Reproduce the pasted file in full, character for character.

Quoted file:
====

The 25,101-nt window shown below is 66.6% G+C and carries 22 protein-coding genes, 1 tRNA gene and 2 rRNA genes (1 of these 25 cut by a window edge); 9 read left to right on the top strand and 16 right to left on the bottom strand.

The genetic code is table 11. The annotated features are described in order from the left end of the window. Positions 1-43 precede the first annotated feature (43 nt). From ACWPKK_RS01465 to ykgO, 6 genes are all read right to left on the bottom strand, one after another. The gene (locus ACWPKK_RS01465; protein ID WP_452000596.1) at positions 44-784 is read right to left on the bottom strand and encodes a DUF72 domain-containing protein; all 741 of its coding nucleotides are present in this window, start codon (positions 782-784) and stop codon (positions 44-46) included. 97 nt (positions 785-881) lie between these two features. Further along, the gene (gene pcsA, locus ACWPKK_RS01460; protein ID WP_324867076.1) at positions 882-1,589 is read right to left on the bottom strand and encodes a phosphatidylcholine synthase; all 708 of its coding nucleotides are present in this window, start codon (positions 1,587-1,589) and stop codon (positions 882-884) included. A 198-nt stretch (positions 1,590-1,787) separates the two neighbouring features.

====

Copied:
The 25,101-nt window shown below is 66.6% G+C and carries 22 protein-coding genes, 1 tRNA gene and 2 rRNA genes (1 of these 25 cut by a window edge); 9 read left to right on the top strand and 16 right to left on the bottom strand.

The genetic code is table 11. The annotated features are described in order from the left end of the window. Positions 1-43 precede the first annotated feature (43 nt). From ACWPKK_RS01465 to ykgO, 6 genes are all read right to left on the bottom strand, one after another. The gene (locus ACWPKK_RS01465; protein ID WP_452000596.1) at positions 44-784 is read right to left on the bottom strand and encodes a DUF72 domain-containing protein; all 741 of its coding nucleotides are present in this window, start codon (positions 782-784) and stop codon (positions 44-46) included. 97 nt (positions 785-881) lie between these two features. Further along, the gene (gene pcsA, locus ACWPKK_RS01460; protein ID WP_324867076.1) at positions 882-1,589 is read right to left on the bottom strand and encodes a phosphatidylcholine synthase; all 708 of its coding nucleotides are present in this window, start codon (positions 1,587-1,589) and stop codon (positions 882-884) included. A 198-nt stretch (positions 1,590-1,787) separates the two neighbouring features.